Right in the third volume of MaMagazine, “Back roads” , we approach non-maternity from different points. We include testimonials from young women and others not so much who have decided not to be mothers. Also testimonials from other women who have not been but not by choice: life has decided for them. What I detect is fear: fear of instability in personal relationships, fear of not having a stable and well-paid job, fear of not having all those things crossed off the list of things you are supposed to do before launching into training. a family… Unfortunately, I think that we do not decide freely when, how and, sometimes, even with whom we are mothers.

'I can't be a mother'. Science and fertility is an immense world that we explore with the interview with Gina Oller. But on a social level, do you think that maternity is still considered today as the maximum or only possible way for a woman to fulfill herself?
I think, fortunately, that stigma is changing. Many women defend that motherhood is not an identity that completes them and that is great. Our maternity hospitals must be desired... or not be.

I remember the humor (and the restlessness) of the documentary 'The Swedish theory of love'. With sperm banks and artificial insemination, the single-parent option is now a reality. But is being a single mother in Spain possible?
I am meeting more and more single mothers by choice. It's possible? Well, it depends on the external support they have: their family, their friends, their work and opportunities for reconciliation... and, above all, their desire. They are all happy with the decision made and do not deny that sometimes they feel alone. But what is clear is that the traditional family is no longer the only option and that is extremely enriching.

The African proverb says that "To raise a child you need a tribe." It's time to redefine the family. What is family for you?
And I agree with the African proverb. And also with what it is time to redefine the family. Sometimes family is a tremendously toxic concept. These days I read "La familia", by Sara Mesa, and my reflection goes towards that point: in this country the role of families is mystified but, as in everything, there are good families and bad families. The best things happen within a family (unconditional love and support) and also the worst (don't forget that almost half of sexual assaults on minors take place in the family environment). The family is a space for coexistence between people who have not chosen each other and, on many occasions, we feel more comfortable or have that feeling of family support in friends or close circles with whom we share parenting models, chosen coexistence or even political affinities.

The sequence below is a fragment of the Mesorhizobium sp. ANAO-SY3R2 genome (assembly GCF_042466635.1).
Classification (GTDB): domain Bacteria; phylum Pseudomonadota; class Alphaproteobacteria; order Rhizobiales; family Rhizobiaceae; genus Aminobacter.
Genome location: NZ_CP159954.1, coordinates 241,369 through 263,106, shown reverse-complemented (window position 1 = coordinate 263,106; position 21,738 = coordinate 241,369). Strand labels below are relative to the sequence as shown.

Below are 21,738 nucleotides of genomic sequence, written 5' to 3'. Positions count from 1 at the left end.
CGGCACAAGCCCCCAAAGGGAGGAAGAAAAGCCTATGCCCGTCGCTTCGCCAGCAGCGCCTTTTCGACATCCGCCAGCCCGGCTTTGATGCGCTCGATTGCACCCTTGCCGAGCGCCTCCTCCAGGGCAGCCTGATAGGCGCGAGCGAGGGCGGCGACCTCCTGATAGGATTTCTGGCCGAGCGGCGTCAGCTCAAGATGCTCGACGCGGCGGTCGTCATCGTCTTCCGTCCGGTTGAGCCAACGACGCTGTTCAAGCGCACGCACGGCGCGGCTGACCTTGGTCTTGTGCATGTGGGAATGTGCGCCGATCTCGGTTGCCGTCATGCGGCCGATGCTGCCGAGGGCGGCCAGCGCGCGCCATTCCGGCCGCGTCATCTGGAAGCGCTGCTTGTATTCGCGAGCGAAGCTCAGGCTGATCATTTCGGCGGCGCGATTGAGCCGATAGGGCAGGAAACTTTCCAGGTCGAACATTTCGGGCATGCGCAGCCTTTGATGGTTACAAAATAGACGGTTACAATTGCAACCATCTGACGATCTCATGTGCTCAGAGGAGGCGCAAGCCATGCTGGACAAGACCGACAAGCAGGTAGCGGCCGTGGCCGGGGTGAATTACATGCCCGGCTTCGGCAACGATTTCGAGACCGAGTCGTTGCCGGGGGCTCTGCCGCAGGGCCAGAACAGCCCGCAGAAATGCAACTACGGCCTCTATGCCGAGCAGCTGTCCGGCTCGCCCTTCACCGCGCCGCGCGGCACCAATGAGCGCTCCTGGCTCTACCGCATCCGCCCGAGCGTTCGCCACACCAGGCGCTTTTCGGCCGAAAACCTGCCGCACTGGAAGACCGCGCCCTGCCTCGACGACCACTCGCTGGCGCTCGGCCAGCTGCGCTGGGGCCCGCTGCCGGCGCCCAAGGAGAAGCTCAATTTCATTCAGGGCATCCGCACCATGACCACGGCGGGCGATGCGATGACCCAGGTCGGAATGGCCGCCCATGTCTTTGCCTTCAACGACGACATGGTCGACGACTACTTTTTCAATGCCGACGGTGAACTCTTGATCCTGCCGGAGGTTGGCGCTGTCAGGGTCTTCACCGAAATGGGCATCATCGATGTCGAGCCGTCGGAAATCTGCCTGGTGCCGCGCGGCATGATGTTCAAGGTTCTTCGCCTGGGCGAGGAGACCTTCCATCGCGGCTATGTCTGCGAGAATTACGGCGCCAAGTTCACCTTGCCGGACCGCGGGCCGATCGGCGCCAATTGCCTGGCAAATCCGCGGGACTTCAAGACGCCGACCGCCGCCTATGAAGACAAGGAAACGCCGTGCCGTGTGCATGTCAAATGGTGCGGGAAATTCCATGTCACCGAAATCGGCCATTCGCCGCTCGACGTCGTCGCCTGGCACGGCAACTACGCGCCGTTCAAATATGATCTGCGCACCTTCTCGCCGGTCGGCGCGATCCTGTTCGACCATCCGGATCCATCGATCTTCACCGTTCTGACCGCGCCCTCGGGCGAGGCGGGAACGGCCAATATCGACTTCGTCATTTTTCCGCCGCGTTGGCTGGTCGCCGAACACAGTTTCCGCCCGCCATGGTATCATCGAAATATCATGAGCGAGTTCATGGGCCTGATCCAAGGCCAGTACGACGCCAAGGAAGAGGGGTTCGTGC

Let's not forget the father, how do you think fatherhood will be in the 21st century?
What is clear, because it has been studied and demonstrated, is that the active and present role of a father greatly benefits the mental health and self-confidence of his child. Our head psychologist Marta Giménez-Dasí talks about this at length in MaMagazine.

Today I was reading that The Japanese artist Yayoi Kusama is the only woman in the top 50 of the world art market. There is a real representation of women in society: politicians, scientists, artists...
We are half the population and history is incomplete without our testimony, without our thinking, without our work and without our character. Right in Volume II of MaMagazine we address the brutal relationship between motherhood and creation. And we do so following the famous statements by Marina Abramovich, who stated the following in the newspaper Der Tagesspiegel in 2016: “I have had three abortions because I was sure it was going to be a disaster for my career. One only has limited energy in the body, and I was going to be forced to divide it. In my opinion, that is the reason why women are not as successful as men in the art world. There are so many talented women. Why are men the ones who hold the high positions? It is simple. Love, family, children... a woman would never want to sacrifice all of that." Marina Abramovic's statements set the networks on fire and provoked a flood of responses from other women artists, demonstrating through her work and her vital activism that Abramovic was wrong. But was the grandmother of the performance really wrong? Maybe yes and maybe not. Abramovic freely decided to renounce motherhood, a renouncement that continues to generate prejudice in modern societies.

Female content, female marketing, female communication… What do you think of neutral language: them, us…?